In the past, federal employees in Florida could expect the Office of Special Counsel to side with federal agency supervisors when workers filed complaints about mistreatment or blew the whistle about misconduct. Starting in 2017, however, the agency reformed its attitude toward employee complaints. It issued a record-setting 323 rulings in favor of employees. This represented a 16 percent increase in employees winning cases over the previous year.
Roughly 75 percent of these cases involved whistleblower retaliation cases. An employee advocate attributed the improved outcomes to the passage of the Chris Kirkpatrick Whistleblower Protection Act in 2017. This new law made it easier for disciplinary actions to be taken against supervisors in whistleblower retaliation cases. According to OSC records, the Department of Veterans Affairs produced the most complaints about violations of personnel rules or retaliation.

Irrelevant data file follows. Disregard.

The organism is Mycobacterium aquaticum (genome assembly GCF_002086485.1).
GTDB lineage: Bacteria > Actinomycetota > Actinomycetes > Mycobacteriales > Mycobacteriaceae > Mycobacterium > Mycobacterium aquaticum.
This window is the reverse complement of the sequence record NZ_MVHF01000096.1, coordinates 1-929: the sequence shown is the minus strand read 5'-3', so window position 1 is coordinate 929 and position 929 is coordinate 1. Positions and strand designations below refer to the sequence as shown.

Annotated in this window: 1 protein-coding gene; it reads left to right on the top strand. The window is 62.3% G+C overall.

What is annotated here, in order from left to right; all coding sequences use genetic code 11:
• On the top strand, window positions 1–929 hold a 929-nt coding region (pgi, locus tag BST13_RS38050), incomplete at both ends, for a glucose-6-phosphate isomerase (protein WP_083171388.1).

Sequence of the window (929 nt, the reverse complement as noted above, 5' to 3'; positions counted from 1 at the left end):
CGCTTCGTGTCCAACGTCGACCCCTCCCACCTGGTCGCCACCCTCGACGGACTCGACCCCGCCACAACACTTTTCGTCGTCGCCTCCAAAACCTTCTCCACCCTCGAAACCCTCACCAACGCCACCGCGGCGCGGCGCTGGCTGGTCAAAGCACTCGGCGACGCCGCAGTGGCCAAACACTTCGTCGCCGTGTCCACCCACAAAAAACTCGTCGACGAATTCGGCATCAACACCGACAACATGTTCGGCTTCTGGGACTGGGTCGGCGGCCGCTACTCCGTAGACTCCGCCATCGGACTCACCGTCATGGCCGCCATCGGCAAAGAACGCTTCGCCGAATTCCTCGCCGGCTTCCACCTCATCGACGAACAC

Despite the progress, only 9 percent of the total number of employee complaints produced positive outcomes for the employee. Negative outcomes for employees have defined the 40-year history of the OSC. The legal director for a whistleblower advocacy group had previously warned workers not to send complaints to the agency. He described such an action as a death sentence for a person's career, but he said the agency's leadership appeared committed to making substantial improvements.
When management retaliates against an employee for taking legal actions, like complaining about misconduct or filing a workers' compensation claim, legal violations could occur. A person who suspects that pursuing benefits for a work injury resulted in a demotion, dismissal or reduction in hours could seek legal assistance. An attorney could document the mistreatment suffered by the worker and confront the employer. Evidence of illegal actions might persuade the employer to pay a settlement that covers lost pay.